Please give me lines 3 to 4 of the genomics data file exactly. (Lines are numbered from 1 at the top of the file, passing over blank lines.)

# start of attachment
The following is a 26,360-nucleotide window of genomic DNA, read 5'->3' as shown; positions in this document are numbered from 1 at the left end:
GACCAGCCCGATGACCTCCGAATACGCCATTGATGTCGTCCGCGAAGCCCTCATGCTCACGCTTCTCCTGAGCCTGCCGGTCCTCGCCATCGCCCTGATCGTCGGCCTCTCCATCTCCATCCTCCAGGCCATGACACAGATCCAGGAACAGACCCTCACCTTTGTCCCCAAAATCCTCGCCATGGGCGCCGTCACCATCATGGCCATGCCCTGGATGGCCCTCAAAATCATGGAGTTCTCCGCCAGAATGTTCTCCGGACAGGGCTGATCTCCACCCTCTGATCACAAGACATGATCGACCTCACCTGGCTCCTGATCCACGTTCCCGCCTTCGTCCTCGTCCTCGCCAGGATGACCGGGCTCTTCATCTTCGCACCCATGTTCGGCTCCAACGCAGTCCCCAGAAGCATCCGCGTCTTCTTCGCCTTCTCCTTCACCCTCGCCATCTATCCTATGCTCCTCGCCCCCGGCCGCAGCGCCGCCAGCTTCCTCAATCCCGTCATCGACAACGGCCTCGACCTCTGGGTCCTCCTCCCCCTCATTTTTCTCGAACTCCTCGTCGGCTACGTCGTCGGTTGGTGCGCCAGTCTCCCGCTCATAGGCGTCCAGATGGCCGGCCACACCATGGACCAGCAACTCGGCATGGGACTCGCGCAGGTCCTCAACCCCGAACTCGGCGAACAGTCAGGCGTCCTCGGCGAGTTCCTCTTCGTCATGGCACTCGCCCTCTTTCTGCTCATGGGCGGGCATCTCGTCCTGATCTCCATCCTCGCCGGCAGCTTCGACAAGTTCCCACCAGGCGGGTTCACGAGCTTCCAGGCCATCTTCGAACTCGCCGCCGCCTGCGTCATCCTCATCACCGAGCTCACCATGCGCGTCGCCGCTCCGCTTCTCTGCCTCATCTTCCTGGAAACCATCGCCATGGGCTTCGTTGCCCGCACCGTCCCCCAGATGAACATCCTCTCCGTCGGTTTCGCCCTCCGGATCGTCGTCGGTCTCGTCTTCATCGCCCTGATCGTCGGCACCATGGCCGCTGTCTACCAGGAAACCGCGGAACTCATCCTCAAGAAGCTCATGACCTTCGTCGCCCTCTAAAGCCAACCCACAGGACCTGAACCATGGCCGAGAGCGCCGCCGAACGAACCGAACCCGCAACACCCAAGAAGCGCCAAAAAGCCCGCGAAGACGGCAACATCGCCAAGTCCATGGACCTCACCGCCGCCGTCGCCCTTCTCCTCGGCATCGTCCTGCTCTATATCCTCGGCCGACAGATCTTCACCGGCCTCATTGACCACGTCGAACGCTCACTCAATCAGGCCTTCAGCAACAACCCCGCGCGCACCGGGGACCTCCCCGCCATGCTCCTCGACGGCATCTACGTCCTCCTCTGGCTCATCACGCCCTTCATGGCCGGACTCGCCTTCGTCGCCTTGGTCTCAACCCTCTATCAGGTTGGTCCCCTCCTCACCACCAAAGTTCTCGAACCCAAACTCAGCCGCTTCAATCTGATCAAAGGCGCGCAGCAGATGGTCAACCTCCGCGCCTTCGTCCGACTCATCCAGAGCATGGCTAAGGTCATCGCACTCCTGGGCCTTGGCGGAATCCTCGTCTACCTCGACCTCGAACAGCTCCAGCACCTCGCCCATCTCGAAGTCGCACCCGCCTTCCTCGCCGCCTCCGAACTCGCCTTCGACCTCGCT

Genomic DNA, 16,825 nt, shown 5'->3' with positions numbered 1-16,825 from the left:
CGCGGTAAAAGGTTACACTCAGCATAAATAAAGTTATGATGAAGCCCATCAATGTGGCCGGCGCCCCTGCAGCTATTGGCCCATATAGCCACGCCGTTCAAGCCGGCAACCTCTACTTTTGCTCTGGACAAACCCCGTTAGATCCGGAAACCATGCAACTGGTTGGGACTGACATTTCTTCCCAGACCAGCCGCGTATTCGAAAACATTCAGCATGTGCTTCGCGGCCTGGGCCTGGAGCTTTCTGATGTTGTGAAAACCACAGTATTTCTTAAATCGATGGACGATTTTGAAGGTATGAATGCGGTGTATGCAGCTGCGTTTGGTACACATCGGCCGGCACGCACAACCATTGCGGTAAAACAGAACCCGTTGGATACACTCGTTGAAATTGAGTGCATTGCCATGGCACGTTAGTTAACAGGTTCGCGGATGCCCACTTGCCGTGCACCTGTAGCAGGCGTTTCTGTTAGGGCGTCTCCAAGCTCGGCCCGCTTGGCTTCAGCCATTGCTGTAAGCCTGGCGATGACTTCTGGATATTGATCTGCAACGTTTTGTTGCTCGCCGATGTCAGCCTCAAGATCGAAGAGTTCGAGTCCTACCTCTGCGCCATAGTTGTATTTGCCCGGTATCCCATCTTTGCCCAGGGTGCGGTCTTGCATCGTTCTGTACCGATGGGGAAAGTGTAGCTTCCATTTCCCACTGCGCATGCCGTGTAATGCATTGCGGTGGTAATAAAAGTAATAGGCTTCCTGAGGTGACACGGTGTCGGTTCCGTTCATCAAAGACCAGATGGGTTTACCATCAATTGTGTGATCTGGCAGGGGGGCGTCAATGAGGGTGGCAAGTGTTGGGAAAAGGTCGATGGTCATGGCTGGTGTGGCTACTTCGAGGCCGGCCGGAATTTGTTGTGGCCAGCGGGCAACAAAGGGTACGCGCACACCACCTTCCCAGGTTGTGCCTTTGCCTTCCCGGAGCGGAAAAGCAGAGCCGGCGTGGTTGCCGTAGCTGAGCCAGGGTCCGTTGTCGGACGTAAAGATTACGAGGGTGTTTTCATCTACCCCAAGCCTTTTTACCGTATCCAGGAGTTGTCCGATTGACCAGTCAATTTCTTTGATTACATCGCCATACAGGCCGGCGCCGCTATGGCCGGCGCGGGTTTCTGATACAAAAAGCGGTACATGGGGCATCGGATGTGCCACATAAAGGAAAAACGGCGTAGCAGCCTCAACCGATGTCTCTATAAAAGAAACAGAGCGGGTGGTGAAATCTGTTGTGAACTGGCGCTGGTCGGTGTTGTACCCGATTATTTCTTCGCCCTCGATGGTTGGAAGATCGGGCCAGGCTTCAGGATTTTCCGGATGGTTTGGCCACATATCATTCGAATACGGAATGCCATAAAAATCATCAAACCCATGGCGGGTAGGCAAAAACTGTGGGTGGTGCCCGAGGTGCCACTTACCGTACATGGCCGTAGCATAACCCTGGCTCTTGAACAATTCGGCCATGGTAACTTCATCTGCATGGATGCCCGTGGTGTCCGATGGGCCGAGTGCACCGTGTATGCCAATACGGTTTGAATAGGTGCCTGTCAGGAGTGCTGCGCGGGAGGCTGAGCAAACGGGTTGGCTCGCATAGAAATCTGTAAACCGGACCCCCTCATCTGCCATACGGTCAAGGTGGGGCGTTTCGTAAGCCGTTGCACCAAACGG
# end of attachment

Genomic DNA, 16,825 nt, shown 5'->3' with positions numbered 1-16,825 from the left:
CGCGGTAAAAGGTTACACTCAGCATAAATAAAGTTATGATGAAGCCCATCAATGTGGCCGGCGCCCCTGCAGCTATTGGCCCATATAGCCACGCCGTTCAAGCCGGCAACCTCTACTTTTGCTCTGGACAAACCCCGTTAGATCCGGAAACCATGCAACTGGTTGGGACTGACATTTCTTCCCAGACCAGCCGCGTATTCGAAAACATTCAGCATGTGCTTCGCGGCCTGGGCCTGGAGCTTTCTGATGTTGTGAAAACCACAGTATTTCTTAAATCGATGGACGATTTTGAAGGTATGAATGCGGTGTATGCAGCTGCGTTTGGTACACATCGGCCGGCACGCACAACCATTGCGGTAAAACAGAACCCGTTGGATACACTCGTTGAAATTGAGTGCATTGCCATGGCACGTTAGTTAACAGGTTCGCGGATGCCCACTTGCCGTGCACCTGTAGCAGGCGTTTCTGTTAGGGCGTCTCCAAGCTCGGCCCGCTTGGCTTCAGCCATTGCTGTAAGCCTGGCGATGACTTCTGGATATTGATCTGCAACGTTTTGTTGCTCGCCGATGTCAGCCTCAAGATCGAAGAGTTCGAGTCCTACCTCTGCGCCATAGTTGTATTTGCCCGGTATCCCATCTTTGCCCAGGGTGCGGTCTTGCATCGTTCTGTACCGATGGGGAAAGTGTAGCTTCCATTTCCCACTGCGCATGCCGTGTAATGCATTGCGGTGGTAATAAAAGTAATAGGCTTCCTGAGGTGACACGGTGTCGGTTCCGTTCATCAAAGACCAGATGGGTTTACCATCAATTGTGTGATCTGGCAGGGGGGCGTCAATGAGGGTGGCAAGTGTTGGGAAAAGGTCGATGGTCATGGCTGGTGTGGCTACTTCGAGGCCGGCCGGAATTTGTTGTGGCCAGCGGGCAACAAAGGGTACGCGCACACCACCTTCCCAGGTTGTGCCTTTGCCTTCCCGGAGCGGAAAAGCAGAGCCGGCGTGGTTGCCGTAGCTGAGCCAGGGTCCGTTGTCGGACGTAAAGATTACGAGGGTGTTTTCATCTACCCCAAGCCTTTTTACCGTATCCAGGAGTTGTCCGATTGACCAGTCAATTTCTTTGATTACATCGCCATACAGGCCGGCGCCGCTATGGCCGGCGCGGGTTTCTGATACAAAAAGCGGTACATGGGGCATCGGATGTGCCACATAAAGGAAAAACGGCGTAGCAGCCTCAACCGATGTCTCTATAAAAGAAACAGAGCGGGTGGTGAAATCTGTTGTGAACTGGCGCTGGTCGGTGTTGTACCCGATTATTTCTTCGCCCTCGATGGTTGGAAGATCGGGCCAGGCTTCAGGATTTTCCGGATGGTTTGGCCACATATCATTCGAATACGGAATGCCATAAAAATCATCAAACCCATGGCGGGTAGGCAAAAACTGTGGGTGGTGCCCGAGGTGCCACTTACCGTACATGGCCGTAGCATAACCCTGGCTCTTGAACAATTCGGCCATGGTAACTTCATCTGCATGGATGCCCGTGGTGTCCGATGGGCCGAGTGCACCGTGTATGCCAATACGGTTTGAATAGGTGCCTGTCAGGAGTGCTGCGCGGGAGGCTGAGCAAACGGGTTGGCTCGCATAGAAATCTGTAAACCGGACCCCCTCATCTGCCATACGGTCAAGGTGGGGCGTTTCGTAAGCCGTTGCACCAAACGG